Sunday, 16 February 2014

Clavaria rosea: A Stunning Rarity

I love surprises. I love to be stopped dead in my tracks in the woods by the unexpected. I particularly love it when that something unexpected makes me gasp and hold my breath, the way this Clavaria rosea did—a coral fungus I’d been hoping to add to my life list for more than thirty years. Stumbling across it was like finding a brilliantly coloured bird perched within arm’s reach. Don’t move, don’t breathe, or it might take flight.
Clavaria rosea or rose spindles
Clavaria rosea rarely grows bigger than a baby finger.
But fungi don’t take flight. Small, brittle ones, like this 4 cm cluster, can, however, be easily crushed, particularly if you’re poking through the woods with an exuberant four-month-old puppy, which made this a difficult picture to take, what with trying to hold the camera steady with one hand while using the other to grope for sticks to throw as a distraction for her.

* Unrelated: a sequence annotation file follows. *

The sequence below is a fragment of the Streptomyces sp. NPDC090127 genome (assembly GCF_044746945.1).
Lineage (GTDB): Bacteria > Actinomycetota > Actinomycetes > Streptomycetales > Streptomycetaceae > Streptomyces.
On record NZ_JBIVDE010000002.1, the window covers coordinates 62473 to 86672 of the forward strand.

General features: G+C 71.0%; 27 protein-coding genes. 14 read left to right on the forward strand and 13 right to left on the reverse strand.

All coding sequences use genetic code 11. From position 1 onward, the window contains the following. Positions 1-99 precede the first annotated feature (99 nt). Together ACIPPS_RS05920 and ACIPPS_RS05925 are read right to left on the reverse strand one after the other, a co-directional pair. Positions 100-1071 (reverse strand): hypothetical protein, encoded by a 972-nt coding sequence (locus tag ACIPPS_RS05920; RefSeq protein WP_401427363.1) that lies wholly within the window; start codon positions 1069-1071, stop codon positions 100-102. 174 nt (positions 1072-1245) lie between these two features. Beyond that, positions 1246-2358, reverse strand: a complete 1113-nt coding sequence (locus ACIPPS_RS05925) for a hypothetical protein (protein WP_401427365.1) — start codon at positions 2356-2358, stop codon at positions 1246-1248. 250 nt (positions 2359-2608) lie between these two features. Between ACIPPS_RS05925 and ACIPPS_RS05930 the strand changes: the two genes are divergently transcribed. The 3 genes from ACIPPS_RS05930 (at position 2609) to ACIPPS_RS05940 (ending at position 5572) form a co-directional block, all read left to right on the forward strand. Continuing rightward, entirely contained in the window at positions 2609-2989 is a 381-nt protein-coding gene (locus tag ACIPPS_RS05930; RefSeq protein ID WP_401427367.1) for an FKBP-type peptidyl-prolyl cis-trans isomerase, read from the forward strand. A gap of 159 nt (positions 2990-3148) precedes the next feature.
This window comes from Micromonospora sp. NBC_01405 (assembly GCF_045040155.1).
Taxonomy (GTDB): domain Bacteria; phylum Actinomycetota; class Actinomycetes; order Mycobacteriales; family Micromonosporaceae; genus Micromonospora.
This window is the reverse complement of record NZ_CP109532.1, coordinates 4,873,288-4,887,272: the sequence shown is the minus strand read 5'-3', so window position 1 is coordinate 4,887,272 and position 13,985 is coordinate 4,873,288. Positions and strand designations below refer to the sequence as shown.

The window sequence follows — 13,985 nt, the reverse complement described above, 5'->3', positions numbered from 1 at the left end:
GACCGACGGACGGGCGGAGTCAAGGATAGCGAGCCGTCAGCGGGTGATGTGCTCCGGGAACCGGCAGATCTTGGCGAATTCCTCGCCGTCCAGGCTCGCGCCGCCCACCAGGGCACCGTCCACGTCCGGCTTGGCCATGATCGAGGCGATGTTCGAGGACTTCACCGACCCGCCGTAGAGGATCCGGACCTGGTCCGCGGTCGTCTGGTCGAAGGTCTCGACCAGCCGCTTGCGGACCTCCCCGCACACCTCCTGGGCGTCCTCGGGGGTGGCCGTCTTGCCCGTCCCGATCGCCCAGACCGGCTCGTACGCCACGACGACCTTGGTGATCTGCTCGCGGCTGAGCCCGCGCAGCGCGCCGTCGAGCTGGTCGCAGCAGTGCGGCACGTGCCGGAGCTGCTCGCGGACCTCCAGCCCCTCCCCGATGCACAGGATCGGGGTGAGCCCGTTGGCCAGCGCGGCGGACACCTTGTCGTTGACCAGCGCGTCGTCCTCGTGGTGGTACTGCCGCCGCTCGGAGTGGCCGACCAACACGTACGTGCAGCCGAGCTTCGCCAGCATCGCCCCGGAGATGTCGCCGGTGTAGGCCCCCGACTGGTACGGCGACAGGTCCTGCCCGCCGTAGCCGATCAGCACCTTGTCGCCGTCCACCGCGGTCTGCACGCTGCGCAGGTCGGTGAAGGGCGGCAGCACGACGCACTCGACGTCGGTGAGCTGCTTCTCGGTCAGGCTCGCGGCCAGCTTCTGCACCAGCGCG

Clavaria rosea fades
The amazing colour of Clavaria rosea fades quickly. 
Clavaria rosea is rare, but impossible to mistake for anything else. Its closest relatives resemble it only in shape, not colour. It grows in mixed forests, in grasses, and along paths in base-rich soils to a maximum height of 6 cm. The ones I found at the end of August had popped up under red maple and ash trees in limestone soil at the edge of a dried-out vernal pond.

blurred pouncing dog

Ruby pouncing in the overgrown vernal pond.

Update: 17.8.14

The pink worm coral, Clavaria rosea
Way more this year!
I've just found it again, after waiting for what seemed like forever for the vernal pond to shrink away from the spot where it grew last year. They've just come up and are still really small...and not quite the same crazy bubblegum pink.

And another flush a month later (17.9.14), even more extensive:


Clavaria rosea on the Web: 


  1. found some yesterday in New Zealand

  2. I just found some in my back yard in Anchorage, Alaska.